The Reluctant Director
by Chris Mares.
I am, by nature, a teacher. I enjoy people and showing people how to do things, whether it’s playing a sport or learning how to speak, read, or write in English. I’m also good at thinking on my feet and being creative. As a result, I have always loved to teach.
Administration, on the other hand, has never appealed to me. I say this having been the Director of the University of Maine Intensive English Institute for almost twenty years. Quite frankly, it was not worth the extra five thousand dollars I was paid annually as a stipend.
During my second year at the University of Maine, the Director of the Intensive English Institute gave two weeks’ notice and left. And there we were, a rudderless ship. Not wanting us to sink, I visited the Dean of the College of Liberal Arts and Sciences and volunteered to keep things going until a new Director was found.
Two years later I was made interim Director and two years after that, Director. I had no background in management and no idea how the financial aspect of the job worked. The situation was compounded by the fact I was given no training. It was sink or swim.
The first thing I noticed was the change in my relationship with my former peers. I was now the boss and was viewed differently. The second thing I noticed was that I was usually the last person to hear about things concerning either students or teachers.
I’m a people person and I like to be liked so I didn’t enjoy the new separation I was experiencing.
And so my journey as Director began. Here’s a brief list of some of the things I am not good at: confrontation, giving bad news, attending to financial details, sitting through long and tedious meetings with the other chairs and directors.
Admittedly the title Director had some cache and it helped get some things done, but could I have lived without being the Director? Yes, absolutely.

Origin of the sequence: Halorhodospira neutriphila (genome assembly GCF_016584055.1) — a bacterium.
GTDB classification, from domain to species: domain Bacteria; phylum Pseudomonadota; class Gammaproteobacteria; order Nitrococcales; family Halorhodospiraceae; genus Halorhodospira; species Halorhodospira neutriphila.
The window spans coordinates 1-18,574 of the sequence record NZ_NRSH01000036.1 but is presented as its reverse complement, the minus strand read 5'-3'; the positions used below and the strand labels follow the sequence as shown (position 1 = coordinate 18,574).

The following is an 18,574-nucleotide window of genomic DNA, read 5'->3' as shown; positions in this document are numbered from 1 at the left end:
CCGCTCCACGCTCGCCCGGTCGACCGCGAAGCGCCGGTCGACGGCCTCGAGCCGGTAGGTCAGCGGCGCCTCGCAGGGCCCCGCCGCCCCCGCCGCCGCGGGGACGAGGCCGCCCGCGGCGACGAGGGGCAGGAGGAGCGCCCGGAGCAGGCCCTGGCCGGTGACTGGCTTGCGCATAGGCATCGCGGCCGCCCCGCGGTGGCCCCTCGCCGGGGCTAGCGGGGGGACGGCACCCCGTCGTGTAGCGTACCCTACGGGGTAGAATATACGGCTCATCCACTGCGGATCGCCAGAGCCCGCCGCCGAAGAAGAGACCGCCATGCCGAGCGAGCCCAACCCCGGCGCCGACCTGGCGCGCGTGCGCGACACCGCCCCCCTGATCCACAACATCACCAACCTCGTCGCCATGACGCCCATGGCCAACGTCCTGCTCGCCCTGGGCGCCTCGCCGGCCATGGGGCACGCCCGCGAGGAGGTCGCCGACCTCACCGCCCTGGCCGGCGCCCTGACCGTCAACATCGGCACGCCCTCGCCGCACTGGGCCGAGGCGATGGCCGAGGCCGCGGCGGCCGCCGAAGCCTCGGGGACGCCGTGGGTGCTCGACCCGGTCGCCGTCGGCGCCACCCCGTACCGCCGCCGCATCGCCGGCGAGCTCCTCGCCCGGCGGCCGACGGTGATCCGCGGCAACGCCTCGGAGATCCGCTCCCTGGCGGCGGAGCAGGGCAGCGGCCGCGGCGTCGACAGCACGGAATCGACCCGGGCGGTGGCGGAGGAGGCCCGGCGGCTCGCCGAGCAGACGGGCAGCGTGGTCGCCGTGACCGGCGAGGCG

I did learn some things about people. For example, if you are easy-going and cut people slack in terms of office hours, they really resent it when you try and rein things in.
The previous Director ruled with an iron fist. She was unpleasant, demanding, and lazy. She would take all the credit for things that went well and place the blame squarely on others’ shoulders when they didn’t.
This changed when I became Director and perhaps things became too relaxed. I allowed babies and children to be brought to the office. And dogs. I didn’t insist that teachers were at their desks when not teaching. The result was a complete change of atmosphere but whenever I attempted to tighten things up, I could sense a creeping resentment. I was learning that when you are the manager, you are, however good you are, the enemy.
I should say that now I am a teacher. I spend fifty percent of my time teaching in the IEI and the other fifty percent in the Honors College. I am in paradise. Teaching brings me nothing but joy and when I look at my friends who are administrators I do not see content people.
Administration requires a great deal of time and effort and a considerable number of meetings. One is viewed with a degree of suspicion when one has the power to hire and fire.
It was only out of concern for my job as a teacher that I volunteered to take the helm. In my latter years as Director I gave myself an almost full teaching load in order to minimize the amount of time I had to administrate.
My only positive observation is that the University has made efforts to hold training sessions for managers, which were quite useful.
Quite why a teacher would leave the classroom to become an administrator is beyond me. Peers of mine have become Chairs, then Deans, and even the Provost. None of them look any happier. They tend to dress more smartly and have notably larger salaries.
When my students ask me what I plan to do when I retire, I tell them that (a) I don’t plan to retire, and (b) if I was forced to retire I would volunteer to teach.
Teaching is my calling. Managing isn’t.